October 28, 2013
By Benét J. Wilson
Heather Howley, owner of New Windsor, N.Y.-based flight school and aero business Independent Helicopters, believes that mobile technology—including AOPA FlyQ Pocket—has helped keep her in the game.
“I remember using paper charts, plotting everything with a plotter and E6B and having to plan every detail and every alternate. It’s kind of like using Mapquest and printing out paper directions before GPS in your car,” said Howley. “I still do a lot of the traditional means of flight planning as back up, but my primary means is now either through mobile technology or the Internet.”
Howley, along with most of her students, use iPhones and iPads, although a few of them use Android phones and tablets. “I use FlyQ Pocket. My favorite feature is the winds aloft, which you usually can’t get from the other mobile apps. I also use the flight planning information for [things like] airport diagrams, fuel, and services,” she said. “It's a very comprehensive application that combines a lot of my favorite features into one.” Howley also uses MyRadar, AeroWeather, and a website called usairnet.com on her iPhone.
“I use my apps primarily for teaching my students weather. A lot of them like to use ForeFlight for flight planning purposes on their iPads, so we use both the traditional means of flight planning and weather gathering information with our students and supplement it with mobile technology,” said Howley. “I plan on incorporating it more into my everyday teaching. My students can also get access to my PowerPoints on their phones and tablets through the Internet.”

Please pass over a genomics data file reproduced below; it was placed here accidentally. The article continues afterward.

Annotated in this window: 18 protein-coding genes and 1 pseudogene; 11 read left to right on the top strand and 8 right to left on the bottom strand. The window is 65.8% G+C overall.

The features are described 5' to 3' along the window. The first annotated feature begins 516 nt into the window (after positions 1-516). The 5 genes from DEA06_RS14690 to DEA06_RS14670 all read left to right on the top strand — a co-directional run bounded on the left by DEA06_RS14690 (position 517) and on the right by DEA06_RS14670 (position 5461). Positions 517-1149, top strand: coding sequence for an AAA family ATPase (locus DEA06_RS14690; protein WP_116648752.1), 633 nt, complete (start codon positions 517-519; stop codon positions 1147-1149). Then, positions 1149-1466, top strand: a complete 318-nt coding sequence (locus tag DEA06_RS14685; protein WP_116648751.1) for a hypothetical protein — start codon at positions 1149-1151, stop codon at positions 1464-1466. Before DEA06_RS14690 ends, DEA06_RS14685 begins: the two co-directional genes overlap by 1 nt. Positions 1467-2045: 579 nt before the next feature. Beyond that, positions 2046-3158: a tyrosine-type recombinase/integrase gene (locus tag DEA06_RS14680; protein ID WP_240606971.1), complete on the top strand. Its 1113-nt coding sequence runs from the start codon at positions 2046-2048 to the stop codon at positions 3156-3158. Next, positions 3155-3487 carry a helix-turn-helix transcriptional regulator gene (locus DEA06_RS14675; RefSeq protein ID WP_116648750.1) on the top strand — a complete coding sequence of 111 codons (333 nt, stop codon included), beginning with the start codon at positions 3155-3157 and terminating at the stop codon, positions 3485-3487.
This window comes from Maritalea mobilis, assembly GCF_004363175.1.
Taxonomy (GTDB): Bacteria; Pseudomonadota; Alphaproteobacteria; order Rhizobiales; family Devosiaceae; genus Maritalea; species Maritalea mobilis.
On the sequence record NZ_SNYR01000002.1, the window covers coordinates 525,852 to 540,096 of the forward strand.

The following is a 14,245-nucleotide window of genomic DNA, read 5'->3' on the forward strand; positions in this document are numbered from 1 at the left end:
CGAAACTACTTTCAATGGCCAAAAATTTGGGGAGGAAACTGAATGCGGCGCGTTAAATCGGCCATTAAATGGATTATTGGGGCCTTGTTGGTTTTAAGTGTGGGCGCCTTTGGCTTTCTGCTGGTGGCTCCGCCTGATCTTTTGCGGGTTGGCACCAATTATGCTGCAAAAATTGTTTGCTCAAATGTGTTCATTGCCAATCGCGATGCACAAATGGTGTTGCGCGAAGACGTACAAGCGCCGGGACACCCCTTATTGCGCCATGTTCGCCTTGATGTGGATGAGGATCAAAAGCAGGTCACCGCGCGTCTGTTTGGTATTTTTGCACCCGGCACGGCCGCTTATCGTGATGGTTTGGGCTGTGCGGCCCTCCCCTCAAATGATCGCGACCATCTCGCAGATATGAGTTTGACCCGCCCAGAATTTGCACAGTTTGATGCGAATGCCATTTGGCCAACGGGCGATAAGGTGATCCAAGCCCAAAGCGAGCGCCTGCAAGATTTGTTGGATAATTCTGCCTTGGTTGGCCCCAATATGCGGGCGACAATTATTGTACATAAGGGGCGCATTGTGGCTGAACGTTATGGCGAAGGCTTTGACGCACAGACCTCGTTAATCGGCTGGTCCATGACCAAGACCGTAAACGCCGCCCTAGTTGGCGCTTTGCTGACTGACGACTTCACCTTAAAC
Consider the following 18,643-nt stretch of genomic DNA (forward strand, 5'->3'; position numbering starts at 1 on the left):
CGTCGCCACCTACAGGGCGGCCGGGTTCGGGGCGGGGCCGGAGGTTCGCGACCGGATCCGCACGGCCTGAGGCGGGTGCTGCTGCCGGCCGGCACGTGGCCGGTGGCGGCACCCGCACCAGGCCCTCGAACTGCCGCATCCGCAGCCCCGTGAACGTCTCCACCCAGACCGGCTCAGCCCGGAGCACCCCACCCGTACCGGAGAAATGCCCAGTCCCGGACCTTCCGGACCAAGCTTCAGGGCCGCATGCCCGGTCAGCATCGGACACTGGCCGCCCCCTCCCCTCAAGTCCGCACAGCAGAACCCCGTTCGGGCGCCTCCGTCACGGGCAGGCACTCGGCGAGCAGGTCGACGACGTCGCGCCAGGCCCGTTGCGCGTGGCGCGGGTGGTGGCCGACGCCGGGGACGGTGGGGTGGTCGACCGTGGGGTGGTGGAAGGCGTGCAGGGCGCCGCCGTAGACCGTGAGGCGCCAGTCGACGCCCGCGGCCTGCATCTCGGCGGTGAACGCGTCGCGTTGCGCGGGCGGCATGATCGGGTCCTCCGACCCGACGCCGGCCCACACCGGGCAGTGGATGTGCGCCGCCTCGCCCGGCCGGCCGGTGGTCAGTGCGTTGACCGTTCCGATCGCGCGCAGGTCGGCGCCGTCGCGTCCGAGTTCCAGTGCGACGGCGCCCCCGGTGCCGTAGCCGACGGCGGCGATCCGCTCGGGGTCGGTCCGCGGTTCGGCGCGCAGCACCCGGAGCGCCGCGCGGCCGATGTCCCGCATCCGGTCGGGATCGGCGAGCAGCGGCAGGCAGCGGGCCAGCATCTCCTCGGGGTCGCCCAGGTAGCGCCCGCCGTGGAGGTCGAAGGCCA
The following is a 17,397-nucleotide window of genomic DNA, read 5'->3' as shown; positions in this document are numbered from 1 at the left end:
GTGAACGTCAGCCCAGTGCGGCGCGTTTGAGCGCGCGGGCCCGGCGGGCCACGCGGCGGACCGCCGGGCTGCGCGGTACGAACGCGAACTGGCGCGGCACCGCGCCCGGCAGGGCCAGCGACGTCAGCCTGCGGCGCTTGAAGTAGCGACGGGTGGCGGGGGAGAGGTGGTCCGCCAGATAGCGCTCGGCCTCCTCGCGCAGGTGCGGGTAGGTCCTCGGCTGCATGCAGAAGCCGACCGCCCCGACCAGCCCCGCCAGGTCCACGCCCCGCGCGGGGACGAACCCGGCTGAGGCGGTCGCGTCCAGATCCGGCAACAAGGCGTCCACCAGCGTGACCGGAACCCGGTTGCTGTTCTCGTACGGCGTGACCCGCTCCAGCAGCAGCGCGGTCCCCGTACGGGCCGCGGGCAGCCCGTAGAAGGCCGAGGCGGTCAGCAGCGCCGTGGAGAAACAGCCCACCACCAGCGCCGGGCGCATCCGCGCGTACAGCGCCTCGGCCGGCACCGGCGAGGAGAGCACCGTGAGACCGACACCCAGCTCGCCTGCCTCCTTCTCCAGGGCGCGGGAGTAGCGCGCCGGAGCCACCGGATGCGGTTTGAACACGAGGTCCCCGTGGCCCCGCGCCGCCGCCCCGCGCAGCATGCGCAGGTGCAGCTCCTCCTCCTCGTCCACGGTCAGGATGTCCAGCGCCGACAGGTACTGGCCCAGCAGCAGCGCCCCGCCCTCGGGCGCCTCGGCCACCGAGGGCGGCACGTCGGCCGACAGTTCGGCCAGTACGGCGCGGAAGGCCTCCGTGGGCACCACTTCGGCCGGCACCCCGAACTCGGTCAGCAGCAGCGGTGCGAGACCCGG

Mobile technology is a great way to plan a flight, get up-to-date weather, and research airport services like fuel prices and restaurants, said Howley. “When you're always on the go, it's hard to find a computer nearby to check weather, or even an airport nearby to get their current weather,” she said. “Mobile technology, both on the phone and tablet, make it very easy to get up-to-date information. I love the ease and accessibility of having mobile technology and the carriers are making it easier and easier to use it anywhere you go.”
AOPA eNewsletter and Social Media Editor Benét J. Wilson joined AOPA in 2011. She is working on her private pilot certificate.
Safety and Education,
AOPA expressed concern in a meeting with town officials from East Hampton, New York, that restrictions proposed to curb airport noise “overwhelmingly” generated by transient commercial flights would unfairly burden traditional airport users.
The FAA on Feb. 23 issued a special airworthiness information bulletin recommending preflight inspection of Robinson R44 and R44 II main rotors.
New legislation in both houses of Congress would allow thousands of pilots to fly without a third class medical and offer new protections for GA pilots.
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